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, was killed and the regiment left the field.
There was no capture at all. This statement was vouched for by two letters produced by Captain Morton, one to him by Sgt., J. Scott Moore, of Lexington, Va., and the other by W. L. Moffett, of Augusta County, Va., in a very interesting letter to Captain Bouldin, which was referred to by the speaker and is reproduced here:
Steels' Tavern, Augusta Co., Va. April 6th, 1899. Captain E. E. Bouldin, Co. B., 14th Va. Cavalry.
Dear Sir,—I note your lAugusta Co., Va. April 6th, 1899. Captain E. E. Bouldin, Co. B., 14th Va. Cavalry.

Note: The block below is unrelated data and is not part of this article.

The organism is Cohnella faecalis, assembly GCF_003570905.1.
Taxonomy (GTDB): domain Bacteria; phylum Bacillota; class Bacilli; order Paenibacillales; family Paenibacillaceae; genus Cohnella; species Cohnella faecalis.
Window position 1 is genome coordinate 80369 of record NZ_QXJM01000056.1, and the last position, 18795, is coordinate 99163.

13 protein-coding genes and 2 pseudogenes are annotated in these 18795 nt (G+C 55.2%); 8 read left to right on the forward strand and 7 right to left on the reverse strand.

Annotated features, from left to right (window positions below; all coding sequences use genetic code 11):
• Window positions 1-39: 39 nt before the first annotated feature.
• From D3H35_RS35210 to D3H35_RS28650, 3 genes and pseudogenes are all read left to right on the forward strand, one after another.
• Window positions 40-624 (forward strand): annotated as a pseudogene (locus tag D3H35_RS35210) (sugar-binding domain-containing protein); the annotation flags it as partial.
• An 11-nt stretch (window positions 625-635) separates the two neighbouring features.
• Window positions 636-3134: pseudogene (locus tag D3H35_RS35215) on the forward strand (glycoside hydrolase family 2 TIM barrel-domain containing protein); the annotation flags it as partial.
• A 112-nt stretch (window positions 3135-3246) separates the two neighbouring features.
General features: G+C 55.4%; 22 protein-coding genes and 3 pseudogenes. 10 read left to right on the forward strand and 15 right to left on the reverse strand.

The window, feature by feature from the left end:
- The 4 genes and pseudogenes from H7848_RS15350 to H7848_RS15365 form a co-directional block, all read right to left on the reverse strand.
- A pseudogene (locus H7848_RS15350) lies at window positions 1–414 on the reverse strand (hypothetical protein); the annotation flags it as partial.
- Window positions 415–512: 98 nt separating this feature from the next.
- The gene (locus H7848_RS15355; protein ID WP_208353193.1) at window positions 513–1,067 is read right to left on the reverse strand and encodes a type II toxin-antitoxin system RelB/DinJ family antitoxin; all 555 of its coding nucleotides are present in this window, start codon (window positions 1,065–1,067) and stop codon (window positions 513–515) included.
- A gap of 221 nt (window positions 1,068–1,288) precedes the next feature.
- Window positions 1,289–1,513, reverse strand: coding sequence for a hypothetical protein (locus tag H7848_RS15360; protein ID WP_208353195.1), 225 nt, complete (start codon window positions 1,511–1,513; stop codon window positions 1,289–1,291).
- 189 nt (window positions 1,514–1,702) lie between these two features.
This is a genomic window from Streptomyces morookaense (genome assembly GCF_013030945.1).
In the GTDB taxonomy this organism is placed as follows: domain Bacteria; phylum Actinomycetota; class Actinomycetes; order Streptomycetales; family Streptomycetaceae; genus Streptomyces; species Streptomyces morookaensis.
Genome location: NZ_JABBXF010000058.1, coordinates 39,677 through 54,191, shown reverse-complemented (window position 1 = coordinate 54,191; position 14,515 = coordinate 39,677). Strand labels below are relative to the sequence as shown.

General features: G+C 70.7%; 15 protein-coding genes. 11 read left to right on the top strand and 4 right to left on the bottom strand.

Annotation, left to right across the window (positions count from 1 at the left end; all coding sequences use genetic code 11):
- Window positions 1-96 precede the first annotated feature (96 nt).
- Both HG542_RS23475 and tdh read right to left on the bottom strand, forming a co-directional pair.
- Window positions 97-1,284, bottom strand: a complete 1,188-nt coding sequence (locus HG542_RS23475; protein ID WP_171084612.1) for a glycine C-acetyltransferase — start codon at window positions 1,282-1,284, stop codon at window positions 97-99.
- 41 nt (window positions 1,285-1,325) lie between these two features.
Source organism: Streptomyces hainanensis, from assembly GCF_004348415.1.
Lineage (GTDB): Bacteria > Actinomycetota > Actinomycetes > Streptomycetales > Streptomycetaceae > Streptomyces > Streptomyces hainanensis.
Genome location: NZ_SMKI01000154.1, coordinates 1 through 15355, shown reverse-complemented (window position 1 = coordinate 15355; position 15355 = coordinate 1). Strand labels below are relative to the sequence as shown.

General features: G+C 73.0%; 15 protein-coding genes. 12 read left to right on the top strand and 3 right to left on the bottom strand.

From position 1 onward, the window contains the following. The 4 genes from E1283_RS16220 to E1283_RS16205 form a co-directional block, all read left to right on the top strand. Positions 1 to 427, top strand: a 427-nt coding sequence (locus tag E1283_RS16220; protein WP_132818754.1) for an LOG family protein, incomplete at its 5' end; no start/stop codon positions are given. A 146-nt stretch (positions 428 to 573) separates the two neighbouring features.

Dear Sir,—I note your letter in the Rockbridge News of recent date, asking members of the 14th Va. Cavalry, to write you at Danville what they remember of the last charge of the 14th at Appomattox C. H.
The ever memorable day of the surrender of the Army of Northern Virginia by Gen. R. E. Lee, to Gen. U. S. Grant.
Let us go back in the history of the regiment for a time. * * *
After a few days the retreat from Petersburg and Richmond was commenced, the battles of Butterwood Creek and Dinwiddie C. H., and Five